# Impedance matching antenna, bandpass filter, SDR setup

I have the following setup to receive NOAA APT satellite images at 137 MHz. It is a DIY v dipole antenna and band-pass filter.

I measured the impedance of the antenna with a network analyzer. It is far from 50 Ω. Where do I have to place an impedance matching circuit, at P1, P2, or both?

This is the circuit of the band-pass filter. It expects 50 Ω on each end as far as I have understood it:

Source: DIY 137 MHz WX sat BP filter

• You need an impedance matching network between the antenna's impedance and your bandpass filter's input impedance (50 Ohm). No impedance matching should be required between the bandpass filter and the SDR since the SDR probably also has an input impedance of 50 ohms. But you have to check this. Aug 5, 2022 at 12:50
• Test the antenna impedance by itself, and test the filter network with a 50 ohm dummy load. Aug 5, 2022 at 14:38
• How is the antenna cabled to the filter? What length of cable? Aug 5, 2022 at 14:43

My question is where do I have to place an impedance matching circuit? P1, P2 or both?

Your attention should gravitate toward the input side (P1). As @Charly says, assume that output port (P2) is well-matched, and appears as a resistive 50 ohm load. This assumption may be dangerous in the case of cheap SDR receivers, since their designers are far less rigorous than designers of spectrum analyzers in achieving a well-defined input impedance.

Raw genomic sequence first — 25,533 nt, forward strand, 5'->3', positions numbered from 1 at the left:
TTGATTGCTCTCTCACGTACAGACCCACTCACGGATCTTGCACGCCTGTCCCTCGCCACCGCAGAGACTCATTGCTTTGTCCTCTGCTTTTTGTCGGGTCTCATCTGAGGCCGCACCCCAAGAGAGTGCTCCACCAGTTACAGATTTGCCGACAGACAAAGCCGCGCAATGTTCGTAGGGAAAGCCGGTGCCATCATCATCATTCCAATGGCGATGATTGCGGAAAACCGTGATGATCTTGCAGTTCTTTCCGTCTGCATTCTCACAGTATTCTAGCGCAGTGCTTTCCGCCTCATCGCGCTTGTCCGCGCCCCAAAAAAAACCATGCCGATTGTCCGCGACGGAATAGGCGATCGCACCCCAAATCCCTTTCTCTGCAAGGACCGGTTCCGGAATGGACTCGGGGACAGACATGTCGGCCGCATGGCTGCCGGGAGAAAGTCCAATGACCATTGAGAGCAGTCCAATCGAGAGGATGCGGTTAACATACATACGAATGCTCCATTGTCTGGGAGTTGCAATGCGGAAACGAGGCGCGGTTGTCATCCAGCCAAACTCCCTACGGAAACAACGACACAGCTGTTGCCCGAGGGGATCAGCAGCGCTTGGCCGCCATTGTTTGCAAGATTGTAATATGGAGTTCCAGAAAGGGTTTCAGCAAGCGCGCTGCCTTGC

Adding components to achieve a match at this critical low-noise point (where losses can impact signal-to-noise ratio) should be done reluctantly, so a designer might modify the filter's input side - you should be able to achieve a match by adding only one extra part. If you add lumped-component matching outside this filter, two extra parts are needed.

One might regard capacitance as more-easily variable than inductance: both C1 and C2 might be made variable. If L1 is a hand-wound copper air-core coil, it might be regarded as variable too, instead of making C2 variable.

This network can accommodate an input resistance up to about 1200 ohms. A pure 1200 ohm resistance allows one to merge C1 and C2 together:

simulate this circuit – Schematic created using CircuitLab

For input resistances lower than 1200 ohms, the input side of this network could be modified by making both C1 and C2 variable:

simulate this circuit

One has a problem if input reactance cannot be accommodated by the tuning range of variables C1, C2. In this case, a fixed coil or capacitor would be added to tune out the excess reactance.
If input impedance falls below (roughly) 40 ohms, try using a 10pf variable capacitor for C1...it can accommodate an input resistance as low as 10 ohms.

BTW: the filter center frequency as shown is a bit low for weather satellite - its centre is 134.5 MHz. Both L1 and L2 should be reduced a bit.

• Thank you very much for your detailed answer! I will have some time next week to try out your suggestions. Jan 25, 2023 at 17:50